Before the project, 30% of students "Strongly agreed" with the statement: "Having a variety of cultures and languages in America benefits everyone."
After the project, 60% "Strongly agreed"
Before the project, 0% of students "Strongly agreed" with the statement "Immigration has helped the United States."
After the project, 50% "Strongly agreed"
3rd Grade Goes Glocal as They Study California
In third grade the boys are studying California history starting with the study of native Californians. Boys learn about how the First People of California used the natural resources of the land through their study of the Coastal Miwok people and discovered how they used the resources of the coast in their daily lives. The class has a scheduled visit to the Coastal Miwok cultural exhibit in Point Reyes which illustrates how the people of this area lived off the land many years ago. They will learn about early tools and technology from a Paleotechnologist, Tamara Wilder, who talks about the ingenuity and skill of the native people of California.
Kim Stuart, Town's Director of Library Services, attended a workshop this summer where she learned from experts in the field all about the Miwok people and specifically their tradition and technology. She shared her expertise with the class, showed the boys tools she made and facts she learned. Check out her presentation here.
Boys are encouraged to consider the similarities of their lives with that of a Miwok boy as they reflect on their own experiences as a Town student. This unit helps to broaden the experiences of the boys and gives them an awareness of Native Americans and their lives. It also helps challenge stereotypes and assumptions boys have about Native Americans.
Cobb School Mentoring Elective
In this Elective 7th and 8th graders walk 4 blocks to a nearby public school, Dr. William COBB School (or COBB school). The boys pair up with their Kindergarten buddies at COBB and read together for 20 minutes. After the boys read, they often have the opportunity to play outside with their buddies or lead them in organized games such as parachute games, tag, soccer and basketball. The boys work with the same buddy or buddies for the entire semester and some choose to stay in this elective for the entire year. The COBB kids often cheer when we get there, and some of our Town boys say that going to COBB is the highlight of their week.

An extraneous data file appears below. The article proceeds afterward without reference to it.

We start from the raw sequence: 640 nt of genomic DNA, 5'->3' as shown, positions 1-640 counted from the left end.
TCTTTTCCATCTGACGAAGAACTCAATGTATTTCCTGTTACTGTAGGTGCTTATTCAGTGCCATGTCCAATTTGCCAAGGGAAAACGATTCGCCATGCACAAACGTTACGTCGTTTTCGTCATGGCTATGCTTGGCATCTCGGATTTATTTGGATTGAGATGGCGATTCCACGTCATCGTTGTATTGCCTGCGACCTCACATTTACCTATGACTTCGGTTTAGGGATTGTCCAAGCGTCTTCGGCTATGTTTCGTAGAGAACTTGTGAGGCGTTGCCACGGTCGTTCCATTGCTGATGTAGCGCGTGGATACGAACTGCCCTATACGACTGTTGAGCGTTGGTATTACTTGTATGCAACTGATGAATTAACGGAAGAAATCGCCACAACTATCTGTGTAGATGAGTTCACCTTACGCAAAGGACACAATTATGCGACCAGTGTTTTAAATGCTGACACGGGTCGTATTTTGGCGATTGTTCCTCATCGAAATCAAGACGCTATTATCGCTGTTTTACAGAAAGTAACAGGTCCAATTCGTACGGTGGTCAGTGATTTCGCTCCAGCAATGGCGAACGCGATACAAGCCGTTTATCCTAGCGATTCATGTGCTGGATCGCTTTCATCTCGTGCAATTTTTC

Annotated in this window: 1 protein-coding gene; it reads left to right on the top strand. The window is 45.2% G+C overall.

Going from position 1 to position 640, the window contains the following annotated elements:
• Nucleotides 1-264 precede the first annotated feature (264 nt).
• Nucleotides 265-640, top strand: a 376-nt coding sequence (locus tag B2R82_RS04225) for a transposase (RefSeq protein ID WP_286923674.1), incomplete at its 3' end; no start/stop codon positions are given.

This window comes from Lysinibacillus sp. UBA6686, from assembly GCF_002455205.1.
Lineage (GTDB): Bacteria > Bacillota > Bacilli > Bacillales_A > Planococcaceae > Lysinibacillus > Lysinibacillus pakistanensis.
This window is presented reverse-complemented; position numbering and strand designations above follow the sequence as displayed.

This elective was started years ago by students in the Elective "Challenge 20-20". "Challenge 20-20" was an initiative started by NAIS in which they paired up schools from different countries to work on one of the 20 most pressing issues that need to be solved in the next 20 years. That year, our boys chose to focus on "Education for All" and were paired with a school in Pakistan. From the experience, the main action item chosen by our students was to start an elective in which 7th and 8th graders could be mentors for students at a local public school. The first reading buddies were the students that came up with the idea, and the elective has remained ever since.
Global Breakfast Club
Global Links and Resources
Interested in growing professionally? Sign up for this global newsletter or check out their webpage for ideas around global news and education.
A free week-long online event bringing together educators and innovators from around the world, will be held Sunday, November 13 - Wednesday, November 16, 2016 (November 17th in some time zones). Reach out to Kristen Goggin for help navigating.
Do you have a google cardboard or similar device. Go on a virtual field trip with google expeditions.